U.S. Now Assisting Vietnam in Cleaning up Agent Orange Contamination
The U.S. government has finally begun to develop a plan to remove contamination that is believed to still cause disabling health issues to Vietnamese in the area around Danang’s airport, where Agent Orange was stored during the Vietnam War. Danang, Bien Hoa, and Phu Cat are suspected to still contain contamination from when Agent Orange was stored, mixed, and transported by planes at these formerU.S.air bases.
TheU.S.government continues to downplay the extent of the lingering damage from Agent Orange. A lawsuit brought by Vietnamese citizens in 2004 against the companies that produced Agent Orange during the Vietnam War era failed.
Still, even with these denials, theU.S.has recently announced a $9 million project to help Vietnamese who suffer from disabilities related to Agent Orange. This comes along with a dioxin – a chemical contained in Agent Orange – cleanup effort which will attempt to eliminate dioxin in 73,000 cubic meters of soil near the Danang airport.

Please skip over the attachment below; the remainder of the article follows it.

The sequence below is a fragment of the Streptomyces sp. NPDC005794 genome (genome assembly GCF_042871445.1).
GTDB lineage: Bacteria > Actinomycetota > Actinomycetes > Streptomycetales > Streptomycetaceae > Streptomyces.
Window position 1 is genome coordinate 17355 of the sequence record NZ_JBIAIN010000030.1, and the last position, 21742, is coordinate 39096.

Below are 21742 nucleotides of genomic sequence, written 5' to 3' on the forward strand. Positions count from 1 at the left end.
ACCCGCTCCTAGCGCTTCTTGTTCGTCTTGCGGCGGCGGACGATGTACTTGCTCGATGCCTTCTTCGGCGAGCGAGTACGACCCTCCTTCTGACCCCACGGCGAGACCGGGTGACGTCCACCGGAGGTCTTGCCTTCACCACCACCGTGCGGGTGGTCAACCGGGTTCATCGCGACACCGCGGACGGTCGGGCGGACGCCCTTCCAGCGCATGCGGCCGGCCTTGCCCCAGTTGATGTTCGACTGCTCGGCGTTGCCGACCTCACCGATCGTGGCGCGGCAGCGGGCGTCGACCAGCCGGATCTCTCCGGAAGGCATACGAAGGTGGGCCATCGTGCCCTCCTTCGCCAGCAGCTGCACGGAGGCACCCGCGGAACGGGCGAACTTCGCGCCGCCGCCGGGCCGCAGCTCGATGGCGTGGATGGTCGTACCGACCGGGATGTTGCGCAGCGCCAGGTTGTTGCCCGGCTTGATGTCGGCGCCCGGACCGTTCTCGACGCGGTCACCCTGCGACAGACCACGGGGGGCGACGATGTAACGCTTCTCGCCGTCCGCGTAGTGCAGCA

Stateside, the U.S.government through the Department of Veterans Affairs (VA) has paid out billions of dollars in veterans’ disability benefits toVietnam veterans who suffer from illnesses associated with Agent Orange exposure. There are several disabling conditions associated with Agent Orange contamination during service that may qualify a veteran for disability benefits.
If you are a disabled veteran who has been denied disability compensation or have not yet applied for benefits from the VA, a South Florida disability representative from Disability Help Group is ready to help. To learn if you are entitled to certain programs and benefits contact our veteran’s disability rights firm today – 1-(800)-800-3332.